Happy Lunar New Year from the USC US-China Institute!
Jin Shan: It Came from the Sky
The Spencer Museum of Art at the University of Kansas presents the work of Shanghai-based artist Jin Shan that investigates the varied conditions of authority.
Performance Schedule: Daily, Noon-4:00 PM & By Request
This new work by Shanghai-based artist Jin Shan whimsically investigates the varied conditions of authority. At the center of the installation, a larger-than-life silicone policeman is suspended from the ceiling. Slowly rising on a motorized wire against a projected backdrop of deep space, the figure suddenly drops to the ground. With eyes closed and palms open, the enraptured pose of the policeman is meant to evoke religious imagery.
Inspired by the Spencer Museum’s rich collections of Christian art, the installation contemplates structures of power across time and culture through an unlikely grafting of the emblem of secular authority—the policeman—with sacred iconography. However, the underlying motivation of Shan’s god-like policeman is ambiguous. As a planet emerges from his mouth, it is unclear whether the heavenly orb is being eaten like an apple plucked from the nebula above or is being spewed forth in a primal, creative act.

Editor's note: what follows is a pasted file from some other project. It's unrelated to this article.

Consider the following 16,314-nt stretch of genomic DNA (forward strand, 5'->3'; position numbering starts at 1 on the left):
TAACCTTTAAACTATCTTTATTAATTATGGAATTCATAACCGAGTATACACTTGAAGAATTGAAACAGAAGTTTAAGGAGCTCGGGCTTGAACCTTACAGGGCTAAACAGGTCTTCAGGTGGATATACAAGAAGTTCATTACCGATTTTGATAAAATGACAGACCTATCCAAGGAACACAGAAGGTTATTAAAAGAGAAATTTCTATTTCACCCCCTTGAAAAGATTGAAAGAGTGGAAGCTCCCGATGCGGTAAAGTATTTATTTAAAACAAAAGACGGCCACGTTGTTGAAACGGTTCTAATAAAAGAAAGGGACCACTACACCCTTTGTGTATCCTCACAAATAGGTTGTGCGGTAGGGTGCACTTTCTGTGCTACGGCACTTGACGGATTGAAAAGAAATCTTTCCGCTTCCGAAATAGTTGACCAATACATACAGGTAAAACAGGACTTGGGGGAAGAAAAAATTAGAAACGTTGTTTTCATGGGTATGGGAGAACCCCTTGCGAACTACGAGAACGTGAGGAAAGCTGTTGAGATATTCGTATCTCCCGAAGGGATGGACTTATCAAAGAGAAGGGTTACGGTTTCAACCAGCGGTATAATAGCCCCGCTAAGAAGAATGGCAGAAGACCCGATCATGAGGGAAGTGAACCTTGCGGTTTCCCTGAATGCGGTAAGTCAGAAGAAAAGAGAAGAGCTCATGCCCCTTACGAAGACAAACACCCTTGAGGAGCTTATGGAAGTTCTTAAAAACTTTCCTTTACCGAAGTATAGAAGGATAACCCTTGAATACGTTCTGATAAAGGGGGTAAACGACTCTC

The Chinese concept of tian天, which is often translated as “sky” or “heaven,” further explains the cosmic ramification of this site-specific installation. In Chinese thought, tian was believed to embody the supreme authority responsible for regulating the natural balance of the world. Part of this harmonic supervision involved bestowing the right to rule upon the just and moral. It also included the ability to withdraw the so-called “Mandate of Heaven 天命” from the wicked and corrupt. The will of heaven was perceived as the underlying dynamic for regime change throughout Chinese history. With sci-fi sarcasm, the title of this installation, It Came from the Sky, references this enduring Chinese concept of state authority.
The implication of the policeman also has wide-ranging relevance for current events. Within China, the police embody a complex and extensive system of public security that includes defending the Chinese state. This police state has made deep inroads into virtual realms. The so-called “Great Firewall of China,” monitored by scores of “net nannies,” is not only designed to fundamentally restrict access to information such as foreign news sources, blogs, and social media like Facebook, but also to keep a watchful eye on compromising political rhetoric. However, it is naïve to believe that this omniscient monitoring of activity is restricted only to China.
This exhibition and residency are made possible by the generous support of the Freeman Foundation, the William T. Kemper Foundation, and the Center for East Asian Studies at the University of Kansas, and is curated by Kris Imants Ercums, Spencer Museum of Art curator of global contemporary and Asian art.
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